Research Paper on HIV Infection among Nurses
Health care workers, because of the nature of their profession, face health hazards every working day, they are highly susceptible to contract diseases from their environment at work and from their clients as well. Nurses are a part of such group at risk and one of the infections that they are wary about is the Human Immunodeficiency Virus (HIV).
According to the fact sheets HIV/AIDS for Nurses and Midwives by the World Health Organization, HIV is the virus that causes Acquired Immune Deficiency Syndrome (AIDS). HIV infection affects the immune system. It infects, and eventually destroys, special cells in the immune system called lymphocytes and monocytes. The continuous killing of such special cells result in the persistent, progressive and profound impairment of the immune system which makes an individual susceptible to infections and conditions such as cancer.
What makes HIV infection threatening is the fact that it still has no cure, once a person is infected, the virus cannot be eliminated from the host’s body. Prevention is the best weapon against HIV infection.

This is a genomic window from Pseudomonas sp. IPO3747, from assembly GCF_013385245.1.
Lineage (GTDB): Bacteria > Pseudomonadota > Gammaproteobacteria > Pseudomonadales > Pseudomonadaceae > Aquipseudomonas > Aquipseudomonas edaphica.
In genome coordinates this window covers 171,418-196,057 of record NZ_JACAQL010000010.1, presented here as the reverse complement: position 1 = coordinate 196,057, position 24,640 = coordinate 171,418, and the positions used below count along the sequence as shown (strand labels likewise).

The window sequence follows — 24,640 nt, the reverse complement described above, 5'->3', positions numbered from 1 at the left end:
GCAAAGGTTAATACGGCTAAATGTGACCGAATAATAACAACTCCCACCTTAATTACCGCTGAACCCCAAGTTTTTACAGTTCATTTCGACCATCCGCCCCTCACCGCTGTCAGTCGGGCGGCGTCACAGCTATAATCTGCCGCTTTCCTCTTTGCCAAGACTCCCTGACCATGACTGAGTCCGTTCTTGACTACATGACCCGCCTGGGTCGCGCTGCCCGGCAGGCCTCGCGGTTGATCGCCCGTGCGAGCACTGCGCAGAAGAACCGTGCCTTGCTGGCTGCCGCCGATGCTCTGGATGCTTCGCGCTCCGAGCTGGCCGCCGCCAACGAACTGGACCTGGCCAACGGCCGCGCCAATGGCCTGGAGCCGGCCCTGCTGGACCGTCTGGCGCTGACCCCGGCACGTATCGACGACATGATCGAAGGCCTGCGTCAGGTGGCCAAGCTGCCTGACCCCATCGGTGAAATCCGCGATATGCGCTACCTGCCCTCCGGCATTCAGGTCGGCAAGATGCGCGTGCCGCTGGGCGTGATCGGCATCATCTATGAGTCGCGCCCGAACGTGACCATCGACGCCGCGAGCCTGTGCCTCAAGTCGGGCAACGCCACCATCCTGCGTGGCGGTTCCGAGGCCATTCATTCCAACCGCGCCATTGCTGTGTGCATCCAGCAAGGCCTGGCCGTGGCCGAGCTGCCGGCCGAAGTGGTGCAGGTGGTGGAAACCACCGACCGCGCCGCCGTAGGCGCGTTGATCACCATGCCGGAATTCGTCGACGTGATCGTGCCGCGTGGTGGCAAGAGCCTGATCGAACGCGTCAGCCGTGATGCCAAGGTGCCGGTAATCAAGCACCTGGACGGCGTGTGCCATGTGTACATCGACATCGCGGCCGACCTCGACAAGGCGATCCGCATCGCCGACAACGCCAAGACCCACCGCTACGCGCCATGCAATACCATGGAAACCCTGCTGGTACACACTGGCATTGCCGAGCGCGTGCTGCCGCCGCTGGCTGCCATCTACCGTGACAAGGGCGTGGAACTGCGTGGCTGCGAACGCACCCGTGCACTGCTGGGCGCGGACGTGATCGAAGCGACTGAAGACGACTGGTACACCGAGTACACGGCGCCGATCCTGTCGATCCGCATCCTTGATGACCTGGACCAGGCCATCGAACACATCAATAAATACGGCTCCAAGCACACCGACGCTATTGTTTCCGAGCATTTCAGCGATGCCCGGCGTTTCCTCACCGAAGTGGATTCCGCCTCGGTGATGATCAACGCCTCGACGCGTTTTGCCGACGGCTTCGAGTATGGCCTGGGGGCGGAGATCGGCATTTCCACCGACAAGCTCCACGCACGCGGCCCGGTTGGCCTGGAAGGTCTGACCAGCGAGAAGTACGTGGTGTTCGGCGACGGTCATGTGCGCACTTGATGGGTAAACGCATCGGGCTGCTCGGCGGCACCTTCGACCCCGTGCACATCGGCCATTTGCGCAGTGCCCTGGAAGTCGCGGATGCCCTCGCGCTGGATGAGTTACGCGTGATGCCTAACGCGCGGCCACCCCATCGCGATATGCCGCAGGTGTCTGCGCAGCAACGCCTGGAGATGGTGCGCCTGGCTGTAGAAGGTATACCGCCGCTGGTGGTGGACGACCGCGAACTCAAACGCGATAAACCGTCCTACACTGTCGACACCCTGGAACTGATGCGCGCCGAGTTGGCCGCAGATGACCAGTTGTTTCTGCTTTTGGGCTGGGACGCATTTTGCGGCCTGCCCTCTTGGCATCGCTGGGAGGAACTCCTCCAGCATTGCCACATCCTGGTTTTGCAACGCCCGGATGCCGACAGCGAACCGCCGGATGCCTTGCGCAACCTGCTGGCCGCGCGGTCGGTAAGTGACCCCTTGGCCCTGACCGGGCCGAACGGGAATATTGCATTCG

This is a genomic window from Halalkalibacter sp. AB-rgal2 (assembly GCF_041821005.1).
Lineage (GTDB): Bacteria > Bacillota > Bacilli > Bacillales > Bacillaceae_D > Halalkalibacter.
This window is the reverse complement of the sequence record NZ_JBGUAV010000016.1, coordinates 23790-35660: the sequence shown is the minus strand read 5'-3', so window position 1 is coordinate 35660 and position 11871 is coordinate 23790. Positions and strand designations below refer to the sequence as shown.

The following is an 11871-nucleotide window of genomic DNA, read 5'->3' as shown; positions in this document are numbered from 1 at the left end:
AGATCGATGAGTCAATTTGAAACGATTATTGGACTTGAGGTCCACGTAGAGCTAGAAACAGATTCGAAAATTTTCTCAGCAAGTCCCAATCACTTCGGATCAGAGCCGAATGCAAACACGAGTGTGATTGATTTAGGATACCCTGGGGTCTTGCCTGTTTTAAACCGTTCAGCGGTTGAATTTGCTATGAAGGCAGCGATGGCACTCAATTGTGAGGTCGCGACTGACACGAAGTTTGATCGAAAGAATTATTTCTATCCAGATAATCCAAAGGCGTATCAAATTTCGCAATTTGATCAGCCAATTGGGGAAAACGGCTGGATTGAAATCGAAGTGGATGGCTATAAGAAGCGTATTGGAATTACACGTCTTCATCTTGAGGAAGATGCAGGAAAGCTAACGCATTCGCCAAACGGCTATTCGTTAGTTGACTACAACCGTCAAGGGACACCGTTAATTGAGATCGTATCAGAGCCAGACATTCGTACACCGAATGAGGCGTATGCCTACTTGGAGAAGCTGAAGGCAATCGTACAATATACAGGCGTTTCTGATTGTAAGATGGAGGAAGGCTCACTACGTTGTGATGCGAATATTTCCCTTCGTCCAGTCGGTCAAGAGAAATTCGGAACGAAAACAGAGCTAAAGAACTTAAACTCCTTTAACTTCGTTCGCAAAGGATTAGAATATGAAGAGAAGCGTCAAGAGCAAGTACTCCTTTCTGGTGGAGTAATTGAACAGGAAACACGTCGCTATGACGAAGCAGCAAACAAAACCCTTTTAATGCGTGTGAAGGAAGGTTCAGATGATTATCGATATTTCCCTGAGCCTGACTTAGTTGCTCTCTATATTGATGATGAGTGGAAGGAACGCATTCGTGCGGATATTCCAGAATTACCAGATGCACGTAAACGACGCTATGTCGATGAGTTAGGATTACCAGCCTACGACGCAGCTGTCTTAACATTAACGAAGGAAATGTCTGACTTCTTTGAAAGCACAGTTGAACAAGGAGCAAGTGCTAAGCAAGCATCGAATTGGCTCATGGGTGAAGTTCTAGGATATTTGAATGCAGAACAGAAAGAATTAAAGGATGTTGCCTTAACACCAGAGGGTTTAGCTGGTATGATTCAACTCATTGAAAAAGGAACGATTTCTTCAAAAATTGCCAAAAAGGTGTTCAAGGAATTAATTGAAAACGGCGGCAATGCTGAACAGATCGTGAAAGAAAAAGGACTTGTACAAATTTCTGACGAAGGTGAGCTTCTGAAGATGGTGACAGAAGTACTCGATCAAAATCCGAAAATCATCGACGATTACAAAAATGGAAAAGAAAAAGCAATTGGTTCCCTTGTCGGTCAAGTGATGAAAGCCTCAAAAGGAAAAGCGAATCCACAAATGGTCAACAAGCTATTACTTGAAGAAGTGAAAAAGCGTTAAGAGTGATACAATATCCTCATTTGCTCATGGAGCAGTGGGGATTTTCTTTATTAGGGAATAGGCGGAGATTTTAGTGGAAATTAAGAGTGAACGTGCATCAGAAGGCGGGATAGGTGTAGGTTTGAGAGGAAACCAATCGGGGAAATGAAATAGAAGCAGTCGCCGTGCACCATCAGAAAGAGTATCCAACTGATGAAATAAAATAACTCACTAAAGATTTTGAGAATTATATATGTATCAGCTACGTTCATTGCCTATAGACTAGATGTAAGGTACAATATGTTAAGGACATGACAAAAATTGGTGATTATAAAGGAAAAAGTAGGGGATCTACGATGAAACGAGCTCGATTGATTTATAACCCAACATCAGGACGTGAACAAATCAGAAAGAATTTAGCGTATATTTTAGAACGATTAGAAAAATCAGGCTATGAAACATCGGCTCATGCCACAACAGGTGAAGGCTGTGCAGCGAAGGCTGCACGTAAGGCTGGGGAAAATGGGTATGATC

In the clinical setting, transmission of HIV from patient to nurse is usually associated to needle stick injuries such accidental injection of the patient’s infected blood to the nurse. Although research suggests that infection after a needle stick injury (percutaneous exposure) is rare with a rate of about 3 per 1000 injuries, it is still a cause for concern for nurses (Hayter 14). To ensure the safety of nurses, several guidelines are imposed by hospitals and the most basic and practical of those policies are summarized as follows:
- The universal precaution in handling blood and body fluids should be observed which includes the use of protective equipment such as the donning of gloves, aprons, gowns or wearing of goggles to protect the eyes from blood splashes.
- When used needles are left lying around, accidental pricking is more likely to occur and so sharps should be disposed of properly. There are puncture resistant containers provided especially for sharps.
- Adopting accident prevention measures in performing procedures.
- Proper sterilization of equipment and having appropriate disinfectants available.
Accidents may happen to nurses in the care of their patients. Accidents that may lead to HIV infection; one of the occupational hazards nurses have to face. But when guidelines are internalized and there is constant presence of mind in handling HIV patients and their infected fluids, the risk of infection significantly decreases.
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